Right now, my mom and I work the same job, although never together. As a result, we share some co-workers.
When we're not at work, we're tending our gardens, which include several rather prolific cucumber plants. (The never-ending fridge pickle container in my fridge has not seen an end yet.)
If you grow cucumbers, you know that the vast majority of cucumbers that you pick don't resemble the straight, homogenous cucumbers you buy at the grocery story. Some of the cucumbers look like golf balls, some look like the letter "C", some are real skinny at one end and super fat on the other. They all taste good; they just all have their own individual style.
When I told Mom that I'd brought this co-worker a cucumber, Mom said, "Yeah, I brought her my straightest, plumpiest, most beautiful cucumber yesterday."
Oh, we gardeners are fickle folks.
We all know our cucumbers come in all shapes and sizes, that our tomatoes have blemishes, that slugs and who knows what else love to munch our cabbages and potatoes, that our peppers, cauliflower and broccoli are often much smaller than what we're used to finding in stores. The vegetables may have some faults and imperfections, but that doesn't diminish their value. Unless, it seems, if we're giving away our veggies.
Because when I give away my vegetables, I give away only my most beautiful vegetables. I really want to put my best gardener face forward when I gift my vegetables in a gesture that's part generosity, part survival (OMG - I can't use all of this!) and part vanity (Look at how awesome I am . . . can you believe I grew this?!)
The cucumber story not only explains where my control issues come from (thanks Mom), but also shows the twisted value we all place on perfection . . . or rather, "perceived" perfection.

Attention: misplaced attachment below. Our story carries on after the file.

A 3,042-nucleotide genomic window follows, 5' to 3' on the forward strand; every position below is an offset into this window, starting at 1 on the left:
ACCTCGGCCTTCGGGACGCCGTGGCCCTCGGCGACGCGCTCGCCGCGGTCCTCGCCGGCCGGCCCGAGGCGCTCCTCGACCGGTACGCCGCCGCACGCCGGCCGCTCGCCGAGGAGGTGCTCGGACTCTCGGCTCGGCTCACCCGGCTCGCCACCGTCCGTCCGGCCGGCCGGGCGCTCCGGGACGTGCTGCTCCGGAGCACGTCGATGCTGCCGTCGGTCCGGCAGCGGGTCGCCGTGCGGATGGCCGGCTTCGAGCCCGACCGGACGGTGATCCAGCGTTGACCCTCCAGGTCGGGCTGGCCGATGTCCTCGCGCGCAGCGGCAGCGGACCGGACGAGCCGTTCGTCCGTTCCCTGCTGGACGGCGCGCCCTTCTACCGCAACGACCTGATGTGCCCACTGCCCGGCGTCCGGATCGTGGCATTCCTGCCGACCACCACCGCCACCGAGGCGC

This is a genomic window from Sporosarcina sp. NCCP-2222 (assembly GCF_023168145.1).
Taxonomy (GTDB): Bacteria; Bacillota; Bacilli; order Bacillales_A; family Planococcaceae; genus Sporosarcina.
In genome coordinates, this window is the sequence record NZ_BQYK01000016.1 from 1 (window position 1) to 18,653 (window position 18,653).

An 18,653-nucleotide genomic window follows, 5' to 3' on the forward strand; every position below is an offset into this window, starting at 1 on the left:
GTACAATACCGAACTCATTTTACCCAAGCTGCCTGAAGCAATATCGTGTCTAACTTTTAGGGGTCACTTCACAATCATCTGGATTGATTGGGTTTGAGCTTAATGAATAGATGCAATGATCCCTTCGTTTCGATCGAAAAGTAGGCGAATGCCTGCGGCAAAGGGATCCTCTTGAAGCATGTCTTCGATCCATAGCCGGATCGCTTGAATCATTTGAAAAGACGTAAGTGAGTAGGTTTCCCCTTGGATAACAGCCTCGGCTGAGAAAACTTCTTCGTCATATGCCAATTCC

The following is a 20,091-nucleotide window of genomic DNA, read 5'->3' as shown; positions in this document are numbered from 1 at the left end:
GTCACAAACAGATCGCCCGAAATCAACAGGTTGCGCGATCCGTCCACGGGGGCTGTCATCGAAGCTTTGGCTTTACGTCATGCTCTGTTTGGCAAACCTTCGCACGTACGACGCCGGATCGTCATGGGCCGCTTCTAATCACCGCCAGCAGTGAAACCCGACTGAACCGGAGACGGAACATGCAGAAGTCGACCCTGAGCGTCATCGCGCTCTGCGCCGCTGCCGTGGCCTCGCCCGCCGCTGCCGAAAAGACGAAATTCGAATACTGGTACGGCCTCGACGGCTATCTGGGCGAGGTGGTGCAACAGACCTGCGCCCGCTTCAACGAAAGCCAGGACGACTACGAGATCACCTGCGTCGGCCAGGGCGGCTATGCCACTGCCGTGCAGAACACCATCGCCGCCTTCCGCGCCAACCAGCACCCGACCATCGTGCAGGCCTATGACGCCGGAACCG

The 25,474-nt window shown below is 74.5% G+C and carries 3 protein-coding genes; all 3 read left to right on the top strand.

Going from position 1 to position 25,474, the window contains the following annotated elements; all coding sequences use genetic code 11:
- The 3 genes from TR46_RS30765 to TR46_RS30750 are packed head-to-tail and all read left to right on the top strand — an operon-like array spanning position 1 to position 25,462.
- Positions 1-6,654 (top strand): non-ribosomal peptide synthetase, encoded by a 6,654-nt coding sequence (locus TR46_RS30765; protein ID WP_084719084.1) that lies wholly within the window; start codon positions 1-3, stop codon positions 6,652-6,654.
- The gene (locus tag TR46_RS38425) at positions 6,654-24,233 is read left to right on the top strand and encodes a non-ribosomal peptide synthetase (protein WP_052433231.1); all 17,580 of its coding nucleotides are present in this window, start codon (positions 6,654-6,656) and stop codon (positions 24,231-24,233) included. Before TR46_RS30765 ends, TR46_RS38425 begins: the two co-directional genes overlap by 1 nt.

It's amazing how the myth of perfection permiates our everyday dealings. Even when we all know better, we remain tied to the idea that we must at least give off an impression of being pretty close to perfect.
My co-worker probably wouldn't have been any less grateful and gracious if I'd given her one of the more funky cucumbers. It would have tasted the same. Heck, it might even have sparked some conversation or at the very least, a smile.
So where am I going with this post? I'm tempted to say, and who really wants/needs perfection anyway?! But no matter how much we acknowledge the fact that we'd better off if we could just ditch our unattainable notions of perfection, I have a feeling that none of us will really be truly letting go of the pursuit of perfection (despite our best conscious efforts) any time soon.
They say, if you can't beat 'em, join 'em. But I have a better idea when it comes to our twisted relationships with perfection: laugh at the ridiculousness of it all and celebrate our vegetables all their shapes and sizes.